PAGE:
Experts believe that the digital divide has existed since long and has been used to describe how weaker sections are unable to access or adopt modern digital concepts such as broadband connections to avail telehealth services. In this context, part of the challenge could have been the rapid rollout of technological tools to meet the Covid-19 public health emergency, the article noted.

5. Innovation – 51 mentions

Top pharmaceutical and biotech companies employing innovation and the rise in health innovation funding were popularly discussed in the month. According to an article shared by Lionel Reichardt, a health and digital expert, a study is being conducted across the world to evaluate the best pharmaceutical and biotech companies to work with on the basis of various criteria such as innovation, social responsibility, respect, employee loyalty, and values.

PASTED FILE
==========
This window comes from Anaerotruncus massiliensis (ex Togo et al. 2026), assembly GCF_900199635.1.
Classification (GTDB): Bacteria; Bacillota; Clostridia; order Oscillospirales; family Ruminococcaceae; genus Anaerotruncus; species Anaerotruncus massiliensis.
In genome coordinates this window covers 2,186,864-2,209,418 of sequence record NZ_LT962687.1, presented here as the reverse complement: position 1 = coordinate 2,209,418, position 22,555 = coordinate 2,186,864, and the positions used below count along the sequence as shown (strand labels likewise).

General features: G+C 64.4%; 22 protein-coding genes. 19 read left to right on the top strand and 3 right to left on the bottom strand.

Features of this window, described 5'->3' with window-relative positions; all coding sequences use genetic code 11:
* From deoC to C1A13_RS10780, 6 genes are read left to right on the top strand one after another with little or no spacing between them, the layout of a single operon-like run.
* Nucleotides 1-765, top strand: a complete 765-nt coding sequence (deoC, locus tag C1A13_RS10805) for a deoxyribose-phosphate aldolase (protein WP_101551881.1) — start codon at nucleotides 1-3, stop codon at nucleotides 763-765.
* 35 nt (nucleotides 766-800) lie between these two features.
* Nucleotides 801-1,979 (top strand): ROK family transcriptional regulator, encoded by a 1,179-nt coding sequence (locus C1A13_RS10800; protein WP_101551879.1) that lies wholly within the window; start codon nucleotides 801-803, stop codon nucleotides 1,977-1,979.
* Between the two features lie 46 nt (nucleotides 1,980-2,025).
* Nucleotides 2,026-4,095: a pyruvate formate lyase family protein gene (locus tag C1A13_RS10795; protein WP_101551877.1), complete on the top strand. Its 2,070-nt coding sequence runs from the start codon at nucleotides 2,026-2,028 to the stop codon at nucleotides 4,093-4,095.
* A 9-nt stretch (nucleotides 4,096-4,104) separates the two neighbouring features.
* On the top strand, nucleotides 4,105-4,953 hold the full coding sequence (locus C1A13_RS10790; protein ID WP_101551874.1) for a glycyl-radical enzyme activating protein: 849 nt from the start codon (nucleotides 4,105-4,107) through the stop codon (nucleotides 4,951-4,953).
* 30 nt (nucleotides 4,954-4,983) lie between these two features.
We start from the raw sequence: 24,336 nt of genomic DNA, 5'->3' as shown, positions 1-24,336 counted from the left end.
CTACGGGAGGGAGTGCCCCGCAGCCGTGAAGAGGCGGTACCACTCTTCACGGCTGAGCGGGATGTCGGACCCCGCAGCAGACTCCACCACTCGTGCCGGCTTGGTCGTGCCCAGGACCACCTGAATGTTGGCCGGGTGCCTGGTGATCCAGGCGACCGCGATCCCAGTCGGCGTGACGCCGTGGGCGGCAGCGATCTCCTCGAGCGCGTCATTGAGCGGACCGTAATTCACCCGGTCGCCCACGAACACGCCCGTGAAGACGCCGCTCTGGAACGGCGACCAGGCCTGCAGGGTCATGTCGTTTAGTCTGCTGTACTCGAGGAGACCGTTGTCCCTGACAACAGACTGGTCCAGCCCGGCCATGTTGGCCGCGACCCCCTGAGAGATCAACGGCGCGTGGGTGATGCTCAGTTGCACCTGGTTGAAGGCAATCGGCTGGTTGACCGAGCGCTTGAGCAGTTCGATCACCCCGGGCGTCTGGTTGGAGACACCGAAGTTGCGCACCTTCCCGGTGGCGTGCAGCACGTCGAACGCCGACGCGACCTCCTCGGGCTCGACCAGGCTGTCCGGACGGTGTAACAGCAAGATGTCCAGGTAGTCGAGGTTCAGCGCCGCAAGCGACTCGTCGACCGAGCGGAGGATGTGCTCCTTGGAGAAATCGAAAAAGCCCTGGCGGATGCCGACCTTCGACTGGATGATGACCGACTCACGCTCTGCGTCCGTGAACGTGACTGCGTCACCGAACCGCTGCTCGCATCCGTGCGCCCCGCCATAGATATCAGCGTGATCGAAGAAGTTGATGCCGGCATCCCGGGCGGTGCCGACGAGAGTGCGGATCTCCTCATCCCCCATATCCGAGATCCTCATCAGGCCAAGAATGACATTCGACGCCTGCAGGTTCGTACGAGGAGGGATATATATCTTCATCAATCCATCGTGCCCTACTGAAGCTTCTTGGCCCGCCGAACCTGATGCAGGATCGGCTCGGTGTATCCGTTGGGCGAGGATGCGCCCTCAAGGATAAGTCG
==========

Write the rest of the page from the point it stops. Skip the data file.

Innovation was also mentioned in the context of health innovation funding rising to $6.6bn in the third quarter of 2020, according to an article shared by Ville Koiste, a digital health expert. This has been the highest funded quarter for the market, which was $1.6bn higher than the next most funded quarter, Q1, the article noted.

Steven Krein, the CEO of StartUp Health, stated that the third quarter was critical for digital health, as health innovation had become a top priority for every company, country, and person. A report StartUp Health also concluded that the total funding for health innovation was $16bn in 2020, more than any previous year.